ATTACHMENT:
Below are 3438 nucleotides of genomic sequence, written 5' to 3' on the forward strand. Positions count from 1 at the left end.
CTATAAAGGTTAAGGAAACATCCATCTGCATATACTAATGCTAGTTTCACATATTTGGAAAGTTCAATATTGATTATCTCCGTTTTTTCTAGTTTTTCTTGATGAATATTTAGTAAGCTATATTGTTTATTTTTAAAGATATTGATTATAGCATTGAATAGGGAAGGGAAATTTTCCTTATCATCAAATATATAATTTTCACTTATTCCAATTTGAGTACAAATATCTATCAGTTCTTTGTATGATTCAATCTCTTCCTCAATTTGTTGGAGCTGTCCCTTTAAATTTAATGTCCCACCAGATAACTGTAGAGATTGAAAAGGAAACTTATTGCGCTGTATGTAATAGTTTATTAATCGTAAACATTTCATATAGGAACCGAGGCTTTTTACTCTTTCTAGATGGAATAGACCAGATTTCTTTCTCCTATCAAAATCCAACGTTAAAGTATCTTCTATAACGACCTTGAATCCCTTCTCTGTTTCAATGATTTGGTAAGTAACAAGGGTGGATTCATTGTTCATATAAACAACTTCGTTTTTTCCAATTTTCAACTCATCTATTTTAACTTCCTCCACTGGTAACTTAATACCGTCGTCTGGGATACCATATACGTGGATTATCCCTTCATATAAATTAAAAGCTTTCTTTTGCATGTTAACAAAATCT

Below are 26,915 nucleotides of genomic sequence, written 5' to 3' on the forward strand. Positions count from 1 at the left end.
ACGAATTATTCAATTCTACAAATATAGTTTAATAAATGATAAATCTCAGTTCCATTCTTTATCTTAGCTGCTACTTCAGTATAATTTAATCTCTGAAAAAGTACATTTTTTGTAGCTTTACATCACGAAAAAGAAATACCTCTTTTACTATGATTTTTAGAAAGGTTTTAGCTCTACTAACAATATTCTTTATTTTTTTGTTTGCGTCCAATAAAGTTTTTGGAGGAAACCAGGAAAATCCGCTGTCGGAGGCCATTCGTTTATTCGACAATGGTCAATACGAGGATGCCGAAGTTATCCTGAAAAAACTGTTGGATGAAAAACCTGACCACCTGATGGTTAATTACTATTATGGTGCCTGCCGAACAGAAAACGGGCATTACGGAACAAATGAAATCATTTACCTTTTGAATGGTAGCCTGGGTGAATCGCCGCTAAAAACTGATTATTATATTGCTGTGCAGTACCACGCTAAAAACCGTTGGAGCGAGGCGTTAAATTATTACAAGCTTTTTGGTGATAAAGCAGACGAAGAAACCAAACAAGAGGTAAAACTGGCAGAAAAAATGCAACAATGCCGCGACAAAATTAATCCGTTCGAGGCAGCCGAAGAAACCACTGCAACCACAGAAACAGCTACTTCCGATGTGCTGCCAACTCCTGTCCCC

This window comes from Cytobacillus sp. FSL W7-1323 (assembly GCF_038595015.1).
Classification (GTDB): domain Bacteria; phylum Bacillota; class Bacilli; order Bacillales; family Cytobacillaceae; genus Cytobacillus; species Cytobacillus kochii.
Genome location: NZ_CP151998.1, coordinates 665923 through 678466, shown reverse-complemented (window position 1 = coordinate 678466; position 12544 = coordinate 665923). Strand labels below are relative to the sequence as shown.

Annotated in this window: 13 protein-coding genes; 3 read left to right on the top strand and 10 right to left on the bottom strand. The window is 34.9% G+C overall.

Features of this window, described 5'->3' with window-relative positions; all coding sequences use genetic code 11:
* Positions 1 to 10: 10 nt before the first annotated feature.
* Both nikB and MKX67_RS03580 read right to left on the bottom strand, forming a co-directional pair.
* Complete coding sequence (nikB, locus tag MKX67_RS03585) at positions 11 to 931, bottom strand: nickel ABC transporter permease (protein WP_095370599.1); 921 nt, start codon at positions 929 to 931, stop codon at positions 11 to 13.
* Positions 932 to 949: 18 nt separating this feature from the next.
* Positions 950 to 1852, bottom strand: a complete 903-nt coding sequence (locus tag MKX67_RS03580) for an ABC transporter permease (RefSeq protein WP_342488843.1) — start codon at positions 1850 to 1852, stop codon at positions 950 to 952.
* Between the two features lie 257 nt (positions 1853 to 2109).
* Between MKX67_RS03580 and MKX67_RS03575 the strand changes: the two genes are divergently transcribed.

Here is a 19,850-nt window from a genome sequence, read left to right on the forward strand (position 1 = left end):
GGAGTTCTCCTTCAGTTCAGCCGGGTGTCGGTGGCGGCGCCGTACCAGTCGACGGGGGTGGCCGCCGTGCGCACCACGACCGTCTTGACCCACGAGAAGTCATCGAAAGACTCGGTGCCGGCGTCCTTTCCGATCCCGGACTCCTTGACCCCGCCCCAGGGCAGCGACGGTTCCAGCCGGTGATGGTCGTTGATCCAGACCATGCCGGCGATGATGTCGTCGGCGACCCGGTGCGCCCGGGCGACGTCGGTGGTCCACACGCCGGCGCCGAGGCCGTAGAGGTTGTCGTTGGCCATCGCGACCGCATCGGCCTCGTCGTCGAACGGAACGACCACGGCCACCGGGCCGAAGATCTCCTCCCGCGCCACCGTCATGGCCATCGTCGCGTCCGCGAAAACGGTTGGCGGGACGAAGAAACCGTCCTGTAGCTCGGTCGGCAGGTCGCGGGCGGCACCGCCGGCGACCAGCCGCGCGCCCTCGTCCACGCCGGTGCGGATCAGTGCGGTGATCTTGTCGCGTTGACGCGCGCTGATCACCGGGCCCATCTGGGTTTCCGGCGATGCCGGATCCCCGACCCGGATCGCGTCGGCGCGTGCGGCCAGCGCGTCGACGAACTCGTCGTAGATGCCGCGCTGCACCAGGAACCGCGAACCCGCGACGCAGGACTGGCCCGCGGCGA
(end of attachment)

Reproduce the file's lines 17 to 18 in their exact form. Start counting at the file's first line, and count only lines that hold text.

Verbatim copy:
Here is a 19,850-nt window from a genome sequence, read left to right on the forward strand (position 1 = left end):
GGAGTTCTCCTTCAGTTCAGCCGGGTGTCGGTGGCGGCGCCGTACCAGTCGACGGGGGTGGCCGCCGTGCGCACCACGACCGTCTTGACCCACGAGAAGTCATCGAAAGACTCGGTGCCGGCGTCCTTTCCGATCCCGGACTCCTTGACCCCGCCCCAGGGCAGCGACGGTTCCAGCCGGTGATGGTCGTTGATCCAGACCATGCCGGCGATGATGTCGTCGGCGACCCGGTGCGCCCGGGCGACGTCGGTGGTCCACACGCCGGCGCCGAGGCCGTAGAGGTTGTCGTTGGCCATCGCGACCGCATCGGCCTCGTCGTCGAACGGAACGACCACGGCCACCGGGCCGAAGATCTCCTCCCGCGCCACCGTCATGGCCATCGTCGCGTCCGCGAAAACGGTTGGCGGGACGAAGAAACCGTCCTGTAGCTCGGTCGGCAGGTCGCGGGCGGCACCGCCGGCGACCAGCCGCGCGCCCTCGTCCACGCCGGTGCGGATCAGTGCGGTGATCTTGTCGCGTTGACGCGCGCTGATCACCGGGCCCATCTGGGTTTCCGGCGATGCCGGATCCCCGACCCGGATCGCGTCGGCGCGTGCGGCCAGCGCGTCGACGAACTCGTCGTAGATGCCGCGCTGCACCAGGAACCGCGAACCCGCGACGCAGGACTGGCCCGCGGCGA